D-BRIEF – Employment & Pensions Blog: Caring responsibilities and discrimination

Returning to work: a requirement to work full time from the office may be discriminatory against those with caring responsibilities.


In the recent Employment Tribunal case of Fallows v Nationwide, an employee who was a senior manager had primary caring responsibilities for her disabled mother. Due to these caring responsibilities, the employee previously attended the office two or three days per week and worked the remainder of her time at home.

The employer introduced a new policy requiring all managers to attend the office five days’ a week. The company’s aim in introducing this policy was to provide on-site supervision. Ms Fallows could not comply with this request because of her caring responsibilities and was dismissed.


The Employment Tribunal found that the employee was indirectly discriminated against on the grounds of disability, despite not having a disability herself. This is associative discrimination, which applies when someone is treated unfairly because someone they are associated with has a protected characteristic under the Equality Act 2010.

As a general principle, the Tribunal accepted that those with caring responsibilities are less likely to be able to comply with a 5-day in-office working requirement. The tribunal did not accept that Nationwide’s aim of providing on-site supervision was legitimate. It found that the aim itself was discriminatory and in any event, the employee’s dismissal was not a proportionate means of achieving that aim, as flexible working had operated successfully previously.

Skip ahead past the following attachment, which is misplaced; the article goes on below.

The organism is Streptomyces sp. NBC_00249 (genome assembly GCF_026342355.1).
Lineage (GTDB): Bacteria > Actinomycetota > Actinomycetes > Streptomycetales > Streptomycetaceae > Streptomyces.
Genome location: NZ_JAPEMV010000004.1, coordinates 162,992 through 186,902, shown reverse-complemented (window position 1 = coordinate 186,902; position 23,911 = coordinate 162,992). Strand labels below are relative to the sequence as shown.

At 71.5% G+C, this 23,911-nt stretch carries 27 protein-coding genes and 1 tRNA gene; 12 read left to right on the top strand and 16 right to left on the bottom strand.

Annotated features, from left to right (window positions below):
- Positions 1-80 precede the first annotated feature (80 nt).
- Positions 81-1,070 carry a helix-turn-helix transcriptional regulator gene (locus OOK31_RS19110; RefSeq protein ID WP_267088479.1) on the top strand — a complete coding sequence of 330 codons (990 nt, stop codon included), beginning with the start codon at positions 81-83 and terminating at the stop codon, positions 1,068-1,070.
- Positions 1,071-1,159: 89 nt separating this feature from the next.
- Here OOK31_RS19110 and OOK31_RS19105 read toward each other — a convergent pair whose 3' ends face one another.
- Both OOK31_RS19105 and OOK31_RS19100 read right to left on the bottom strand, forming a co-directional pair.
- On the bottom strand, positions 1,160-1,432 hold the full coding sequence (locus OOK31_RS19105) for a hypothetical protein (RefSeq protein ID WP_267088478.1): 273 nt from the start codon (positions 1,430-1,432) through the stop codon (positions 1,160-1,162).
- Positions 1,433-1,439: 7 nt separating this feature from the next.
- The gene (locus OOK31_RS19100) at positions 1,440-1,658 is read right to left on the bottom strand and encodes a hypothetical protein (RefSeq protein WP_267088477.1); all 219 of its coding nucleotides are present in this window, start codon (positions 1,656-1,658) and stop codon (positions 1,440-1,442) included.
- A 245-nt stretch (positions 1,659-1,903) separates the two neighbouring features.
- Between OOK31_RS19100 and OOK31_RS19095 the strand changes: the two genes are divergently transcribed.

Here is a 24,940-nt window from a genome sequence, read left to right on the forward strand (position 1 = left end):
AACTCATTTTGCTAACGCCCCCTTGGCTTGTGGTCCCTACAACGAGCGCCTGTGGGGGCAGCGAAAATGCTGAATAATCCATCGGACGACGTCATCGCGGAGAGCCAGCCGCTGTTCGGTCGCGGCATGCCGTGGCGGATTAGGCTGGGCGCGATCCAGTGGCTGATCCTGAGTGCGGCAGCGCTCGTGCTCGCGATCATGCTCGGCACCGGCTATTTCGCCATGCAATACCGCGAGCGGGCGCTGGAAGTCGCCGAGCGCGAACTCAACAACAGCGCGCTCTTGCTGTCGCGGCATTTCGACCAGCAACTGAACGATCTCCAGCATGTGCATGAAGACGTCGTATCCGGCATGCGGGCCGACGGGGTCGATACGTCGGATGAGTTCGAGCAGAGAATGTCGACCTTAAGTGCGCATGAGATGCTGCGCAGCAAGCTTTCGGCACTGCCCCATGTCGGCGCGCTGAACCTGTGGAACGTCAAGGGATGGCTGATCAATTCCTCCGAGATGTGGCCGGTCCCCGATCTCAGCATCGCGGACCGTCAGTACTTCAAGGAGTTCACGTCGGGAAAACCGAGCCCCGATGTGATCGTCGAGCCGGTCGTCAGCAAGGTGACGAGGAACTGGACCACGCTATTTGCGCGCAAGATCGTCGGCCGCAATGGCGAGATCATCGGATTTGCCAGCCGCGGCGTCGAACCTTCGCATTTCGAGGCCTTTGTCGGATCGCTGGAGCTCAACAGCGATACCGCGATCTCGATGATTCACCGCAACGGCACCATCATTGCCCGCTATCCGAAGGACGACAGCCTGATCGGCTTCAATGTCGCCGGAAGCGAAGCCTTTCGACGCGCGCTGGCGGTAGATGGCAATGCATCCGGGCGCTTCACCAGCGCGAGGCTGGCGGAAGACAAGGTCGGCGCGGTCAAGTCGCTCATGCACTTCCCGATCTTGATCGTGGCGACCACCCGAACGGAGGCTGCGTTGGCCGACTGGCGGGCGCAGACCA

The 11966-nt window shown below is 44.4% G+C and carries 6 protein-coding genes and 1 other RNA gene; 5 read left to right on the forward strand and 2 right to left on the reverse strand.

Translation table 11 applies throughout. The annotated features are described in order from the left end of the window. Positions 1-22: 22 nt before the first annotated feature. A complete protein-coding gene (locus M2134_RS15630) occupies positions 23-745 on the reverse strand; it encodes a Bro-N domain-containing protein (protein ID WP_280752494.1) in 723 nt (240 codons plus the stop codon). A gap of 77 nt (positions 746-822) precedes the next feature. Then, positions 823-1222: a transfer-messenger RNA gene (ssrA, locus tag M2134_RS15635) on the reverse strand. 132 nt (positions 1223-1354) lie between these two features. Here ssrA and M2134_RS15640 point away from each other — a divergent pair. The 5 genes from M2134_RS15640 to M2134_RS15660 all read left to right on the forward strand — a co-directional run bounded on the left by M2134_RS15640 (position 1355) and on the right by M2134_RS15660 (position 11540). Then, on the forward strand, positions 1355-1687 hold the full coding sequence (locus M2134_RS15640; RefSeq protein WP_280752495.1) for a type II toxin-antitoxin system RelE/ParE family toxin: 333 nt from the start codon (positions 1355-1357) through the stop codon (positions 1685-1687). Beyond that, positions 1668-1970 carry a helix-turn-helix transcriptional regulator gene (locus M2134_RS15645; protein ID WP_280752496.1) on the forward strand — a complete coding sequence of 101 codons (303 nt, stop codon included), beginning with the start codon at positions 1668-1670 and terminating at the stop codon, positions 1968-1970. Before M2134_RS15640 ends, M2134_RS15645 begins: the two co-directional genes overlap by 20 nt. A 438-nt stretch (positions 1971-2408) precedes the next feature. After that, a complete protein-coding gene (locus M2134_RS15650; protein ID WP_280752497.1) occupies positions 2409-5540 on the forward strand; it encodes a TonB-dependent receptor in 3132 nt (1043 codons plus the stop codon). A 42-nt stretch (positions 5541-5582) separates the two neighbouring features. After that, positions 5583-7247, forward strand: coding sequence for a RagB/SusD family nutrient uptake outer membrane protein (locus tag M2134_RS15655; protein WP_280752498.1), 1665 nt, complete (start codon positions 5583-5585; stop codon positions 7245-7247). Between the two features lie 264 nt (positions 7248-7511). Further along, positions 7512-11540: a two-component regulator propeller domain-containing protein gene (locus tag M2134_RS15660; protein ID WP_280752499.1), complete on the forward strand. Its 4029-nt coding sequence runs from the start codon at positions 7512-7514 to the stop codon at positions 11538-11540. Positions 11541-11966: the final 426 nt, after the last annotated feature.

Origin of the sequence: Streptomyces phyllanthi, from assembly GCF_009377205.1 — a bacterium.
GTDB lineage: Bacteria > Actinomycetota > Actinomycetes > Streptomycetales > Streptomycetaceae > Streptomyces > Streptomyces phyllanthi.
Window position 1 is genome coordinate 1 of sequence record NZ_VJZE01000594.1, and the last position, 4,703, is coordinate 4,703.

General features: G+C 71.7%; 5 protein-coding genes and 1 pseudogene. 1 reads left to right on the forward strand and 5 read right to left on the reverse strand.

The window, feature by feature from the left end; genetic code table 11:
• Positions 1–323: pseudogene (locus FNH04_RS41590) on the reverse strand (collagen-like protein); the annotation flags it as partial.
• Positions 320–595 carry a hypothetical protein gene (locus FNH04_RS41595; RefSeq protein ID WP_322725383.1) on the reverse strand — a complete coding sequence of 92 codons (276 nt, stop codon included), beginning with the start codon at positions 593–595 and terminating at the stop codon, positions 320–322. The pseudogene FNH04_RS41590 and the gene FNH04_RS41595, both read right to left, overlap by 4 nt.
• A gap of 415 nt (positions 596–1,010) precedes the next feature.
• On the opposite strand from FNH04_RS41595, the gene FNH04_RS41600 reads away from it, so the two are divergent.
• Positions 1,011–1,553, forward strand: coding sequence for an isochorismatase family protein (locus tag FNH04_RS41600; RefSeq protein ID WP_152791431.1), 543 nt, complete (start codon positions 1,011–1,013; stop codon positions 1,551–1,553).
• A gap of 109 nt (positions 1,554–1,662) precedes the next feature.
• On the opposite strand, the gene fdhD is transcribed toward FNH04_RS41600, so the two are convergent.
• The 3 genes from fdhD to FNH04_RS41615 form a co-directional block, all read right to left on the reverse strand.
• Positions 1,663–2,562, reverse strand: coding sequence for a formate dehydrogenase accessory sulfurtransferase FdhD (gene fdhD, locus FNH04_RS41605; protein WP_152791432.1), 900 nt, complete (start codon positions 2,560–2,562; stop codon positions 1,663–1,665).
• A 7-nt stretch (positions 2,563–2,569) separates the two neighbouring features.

This is the first time the concept of associative discrimination has been held to apply to indirect discrimination in the UK. However, it is worth noting that this is a first instance employment tribunal decision and therefore this is not legally binding.

What this means for employers

The concept of associative discrimination is not a new one, but as mentioned above, this is the first time a UK court has applied it in an indirect discrimination context. To the extent no higher court departs from this principle (and other Tribunals follow it) it means employees will be able to bring indirect discrimination claims relying on the protected characteristic of those they are associated with, even if they don’t themselves possess this characteristic.

This case is also yet another reminder for employers that they may face difficulties refusing requests for flexible working in circumstances where arrangements have previously been shown to work. This is particularly relevant in the context of requests to work from home, given employees are likely to have evidence they have successfully done this for the last 18 months throughout the pandemic. Employers should review their policies on home working and flexible working, and consider carefully what their business aims are, what they are seeking to achieve, and whether these can be objectively justified. Employers should be mindful of the impact of changing working requirements on those with protected characteristics, and those with caring responsibilities.

For more information, please contact a member of the Employment Team.

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